Monday, September 28, 2009

New Breakfast Idea – Egg Toasts

Scrambled eggs with a side of toast can get kind of ho-hum. I saw this in a magazine (which I’ll have to dig up so I can give it credit) and gave it a whirl last week. It’s become one of the new favorite breakfasts around here. It’s the hidden shape that sealed the deal.

Egg Toast

Piece of bread (1 slice per toast)
Cookie cutter that fits within the size of the bread
Egg (1 egg per toast)
Shredded Cheese (optional)
Ham (optional)
Warm a fry pan, and drop in a pat of butter. Let it melt over medium heat.

On a cutting board, you’re going to start with a piece of bread.

Using a cookie cutter, cut out the center of the piece of bread. (Make sure to leave the whole outer edge in tact, since that’s what is going to frame the egg.) Put the piece of bread into the warm fry pan (that already has melted butter).

Then you crack an egg into the opening. The egg will ooze around and fill the shape you cut out. Cover with a lid so the egg cooks more quickly. (As you'll see above, I started adding some cut up ham and shredded cheese after I got the hang of it. But first, I'd just try it with the eggs...then you can get a little more creative!)

Once the egg is a little past halfway cooked, you’re going to flip the piece of toast. It may splatter. That’s ok! As long as one side is pretty, you’re good to go!!

Let the egg finish cooking, the toast finish toasting. Then remove it from the pan and wow! Look at that. After my kids have ogled the hidden shape, I have been cutting it into quarters for them to eat it more easily.

A quick note on bread: you cannot use that funny, really thin bread for this. It will not work…the egg will run everywhere and you’ll have one disappointed mom and child. Go for a nice hearty thick piece of bread. Our favorite is Eli’s Health Bread (which you can get in 4-piece packs at Aux Delices in Darien). La Brea’s Seeded Wheat or Whole Wheat would probably also work well.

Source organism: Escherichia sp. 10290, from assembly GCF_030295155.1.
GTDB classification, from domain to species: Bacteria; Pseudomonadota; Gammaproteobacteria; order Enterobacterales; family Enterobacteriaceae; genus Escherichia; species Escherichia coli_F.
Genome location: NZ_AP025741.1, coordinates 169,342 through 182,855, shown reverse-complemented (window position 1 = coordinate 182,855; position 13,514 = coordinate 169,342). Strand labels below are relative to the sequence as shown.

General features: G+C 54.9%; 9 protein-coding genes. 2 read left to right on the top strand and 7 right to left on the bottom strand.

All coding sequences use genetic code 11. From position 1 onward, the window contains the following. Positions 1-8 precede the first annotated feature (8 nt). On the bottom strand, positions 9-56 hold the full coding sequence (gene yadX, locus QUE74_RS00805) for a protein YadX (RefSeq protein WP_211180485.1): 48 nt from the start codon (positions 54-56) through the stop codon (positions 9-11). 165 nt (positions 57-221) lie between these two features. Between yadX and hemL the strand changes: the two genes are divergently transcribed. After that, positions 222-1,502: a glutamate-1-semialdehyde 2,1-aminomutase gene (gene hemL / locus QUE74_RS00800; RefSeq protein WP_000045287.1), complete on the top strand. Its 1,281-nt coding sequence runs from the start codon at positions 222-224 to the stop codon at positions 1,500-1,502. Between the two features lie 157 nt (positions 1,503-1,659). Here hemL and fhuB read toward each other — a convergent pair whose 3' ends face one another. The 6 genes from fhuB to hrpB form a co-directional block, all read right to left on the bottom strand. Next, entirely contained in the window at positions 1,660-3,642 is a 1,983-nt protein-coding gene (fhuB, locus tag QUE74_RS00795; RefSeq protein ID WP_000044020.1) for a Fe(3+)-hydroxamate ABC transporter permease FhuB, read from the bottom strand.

And, as you see above, the buttery, egg-y bread is wonderful dipped into your favorite jam too.

Stuffed Acorn Squash + Meat Sauce Too

I didn’t rush to post the recipe for Stuffed Acorn Squash, since my one child that didn’t like the acorn squash the first time still didn’t like it this go round. My goal in posting recipes is to pass along ideas of meals or sides you can make that have a high likelihood that both the kids and the parents will enjoy. But, I still think this one is worth sharing. First it’s such a comforting, cozy Fall dinner. And second, the remaining meat mixture you have left after stuffing the acorn squash can be combined with your favorite jarred tomato sauce and voila!: a fabulous meat sauce (which goes over particularly well here when served over Trader Joe’s Alphabet Pasta). So, all is not lost if one of your kids still isn’t digging the squash.

Stuffed Acorn Squash (makes 4)

2 acorn squashes, sliced in half, seeds scooped out